different decals, and which may or may not be cheaper than the Hase’s
according to the vagaries of the market. I know the cockpit of the Hasegawa
Spits to be quite good, so I contented myself with an Eduard Zoom PE,
FE203, fundamentally because of the instrument panel and the seat
harness. Decals would have to be necessarily generic, and came from
several sources, Eagle Strike roundels, Ventura serials and Carpena code
numbers. More about this later.
a formal check on the compatibility of the Aeroclub fuselage with both
the wing and the interior components, the building of this started in
earnest. I opened the entry door, replacing the door itself with the one
taken from Hase’s fuselage. Instrument panel went without a problem, but
I used mostly the plastic parts for the rest. The PE parts I used I
repainted, the Interior Grey-Green shade in them being particularly
lurid and different from the Polly S I was using for the rest. The
bakelite seat I painted a mix of Japanese Red-Brown primer and Black. I
used the early reflector sight. I did not use the PE armor plates but
thinned the plastic ones. Extra detail was scratchbuilt.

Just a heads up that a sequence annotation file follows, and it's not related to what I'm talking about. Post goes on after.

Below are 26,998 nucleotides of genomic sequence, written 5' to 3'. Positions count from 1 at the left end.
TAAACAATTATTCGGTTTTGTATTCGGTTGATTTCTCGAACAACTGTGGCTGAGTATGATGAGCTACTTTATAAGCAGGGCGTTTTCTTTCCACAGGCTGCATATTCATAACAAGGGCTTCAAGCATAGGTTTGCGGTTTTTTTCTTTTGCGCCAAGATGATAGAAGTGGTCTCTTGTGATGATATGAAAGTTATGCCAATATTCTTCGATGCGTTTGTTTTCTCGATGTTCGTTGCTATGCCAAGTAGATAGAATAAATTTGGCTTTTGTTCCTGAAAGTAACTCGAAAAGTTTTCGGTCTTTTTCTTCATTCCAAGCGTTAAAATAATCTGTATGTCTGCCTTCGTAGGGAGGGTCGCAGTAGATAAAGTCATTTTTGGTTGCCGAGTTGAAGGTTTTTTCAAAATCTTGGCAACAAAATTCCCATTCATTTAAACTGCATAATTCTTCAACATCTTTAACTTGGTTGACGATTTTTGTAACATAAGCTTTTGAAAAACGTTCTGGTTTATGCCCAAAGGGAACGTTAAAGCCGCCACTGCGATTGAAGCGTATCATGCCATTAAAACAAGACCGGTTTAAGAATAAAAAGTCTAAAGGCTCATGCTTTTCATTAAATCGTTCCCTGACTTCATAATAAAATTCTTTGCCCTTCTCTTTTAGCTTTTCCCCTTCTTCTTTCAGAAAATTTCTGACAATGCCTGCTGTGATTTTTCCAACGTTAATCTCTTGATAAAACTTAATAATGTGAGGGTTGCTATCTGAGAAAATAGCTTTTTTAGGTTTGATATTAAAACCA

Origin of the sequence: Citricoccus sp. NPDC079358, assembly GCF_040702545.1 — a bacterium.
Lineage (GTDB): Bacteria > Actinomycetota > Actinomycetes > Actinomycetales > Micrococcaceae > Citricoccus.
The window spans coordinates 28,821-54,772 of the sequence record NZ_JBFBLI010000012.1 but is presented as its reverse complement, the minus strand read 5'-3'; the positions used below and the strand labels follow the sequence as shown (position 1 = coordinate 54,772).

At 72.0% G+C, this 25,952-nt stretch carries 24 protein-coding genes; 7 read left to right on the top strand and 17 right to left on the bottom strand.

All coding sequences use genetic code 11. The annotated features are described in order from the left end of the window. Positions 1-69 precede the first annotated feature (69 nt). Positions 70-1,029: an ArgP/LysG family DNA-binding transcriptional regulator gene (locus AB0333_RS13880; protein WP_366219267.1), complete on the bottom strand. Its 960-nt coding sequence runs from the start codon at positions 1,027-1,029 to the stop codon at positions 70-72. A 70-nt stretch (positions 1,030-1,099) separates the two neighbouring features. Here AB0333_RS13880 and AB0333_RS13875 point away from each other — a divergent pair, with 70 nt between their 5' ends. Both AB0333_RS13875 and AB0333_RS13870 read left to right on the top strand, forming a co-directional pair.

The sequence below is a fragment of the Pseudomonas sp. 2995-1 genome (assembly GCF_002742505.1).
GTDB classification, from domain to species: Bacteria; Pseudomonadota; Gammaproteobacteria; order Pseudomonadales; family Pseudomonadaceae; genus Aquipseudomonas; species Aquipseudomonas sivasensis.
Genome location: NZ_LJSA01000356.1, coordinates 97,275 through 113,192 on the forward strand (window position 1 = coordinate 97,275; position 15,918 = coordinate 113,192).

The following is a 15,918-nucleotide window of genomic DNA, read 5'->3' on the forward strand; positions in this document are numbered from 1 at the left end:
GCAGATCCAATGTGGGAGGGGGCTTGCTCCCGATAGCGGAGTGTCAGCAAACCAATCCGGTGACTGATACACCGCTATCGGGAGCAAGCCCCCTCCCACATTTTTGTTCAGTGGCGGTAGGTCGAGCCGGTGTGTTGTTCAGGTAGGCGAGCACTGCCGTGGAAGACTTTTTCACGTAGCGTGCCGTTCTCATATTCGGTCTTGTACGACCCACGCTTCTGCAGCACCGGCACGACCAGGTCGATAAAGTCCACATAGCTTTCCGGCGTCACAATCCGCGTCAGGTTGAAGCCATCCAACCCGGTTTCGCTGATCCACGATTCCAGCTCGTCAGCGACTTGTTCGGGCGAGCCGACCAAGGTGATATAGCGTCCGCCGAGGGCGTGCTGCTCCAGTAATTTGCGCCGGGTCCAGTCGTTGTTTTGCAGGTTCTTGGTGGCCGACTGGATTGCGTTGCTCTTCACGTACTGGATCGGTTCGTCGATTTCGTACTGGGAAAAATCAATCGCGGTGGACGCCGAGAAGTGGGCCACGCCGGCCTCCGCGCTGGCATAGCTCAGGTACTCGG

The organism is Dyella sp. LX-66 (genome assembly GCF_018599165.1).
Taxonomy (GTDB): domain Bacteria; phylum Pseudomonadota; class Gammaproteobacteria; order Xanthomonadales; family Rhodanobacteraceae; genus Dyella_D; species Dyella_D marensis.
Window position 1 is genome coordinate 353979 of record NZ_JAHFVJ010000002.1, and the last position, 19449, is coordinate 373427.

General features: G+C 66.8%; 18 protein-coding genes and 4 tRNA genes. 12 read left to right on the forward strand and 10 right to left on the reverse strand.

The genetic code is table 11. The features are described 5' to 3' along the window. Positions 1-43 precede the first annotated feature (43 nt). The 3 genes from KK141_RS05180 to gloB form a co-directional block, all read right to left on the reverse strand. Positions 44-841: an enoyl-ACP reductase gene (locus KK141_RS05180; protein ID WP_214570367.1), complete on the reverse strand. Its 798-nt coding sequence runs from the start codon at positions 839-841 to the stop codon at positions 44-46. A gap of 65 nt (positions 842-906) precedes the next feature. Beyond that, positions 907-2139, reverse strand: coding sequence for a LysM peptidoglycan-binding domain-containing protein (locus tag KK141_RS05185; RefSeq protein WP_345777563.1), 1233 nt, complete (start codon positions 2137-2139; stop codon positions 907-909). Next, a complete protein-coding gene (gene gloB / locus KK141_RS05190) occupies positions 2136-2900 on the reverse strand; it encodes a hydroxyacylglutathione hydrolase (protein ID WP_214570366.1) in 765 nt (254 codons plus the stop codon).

The fuselage parts require some preparation cleaning the flash and
straightening the mating surfaces, but nothing else. Carefully gluing
them in stages will suffice.
The fin is VERY thick, something I fully discovered when trying to
mate the Hasegawa rudder to it. I had to resort to energetically sanding
the exterior, but maybe preventive action by sanding the interior would
have been better.
The unsightly and unreachable gap in the roof of the tailwheel well
was blocked with a strip of Tamiya tape.
Windscreen fits well, though the “cheeks” under the sides are not evenly
molded in the fuselage. I erased them and replaced tem by strips of
styrene cut to shape. Rear quarter light window is a tad too small in
width (but my fuselages always go a bit wide), and too long; I worked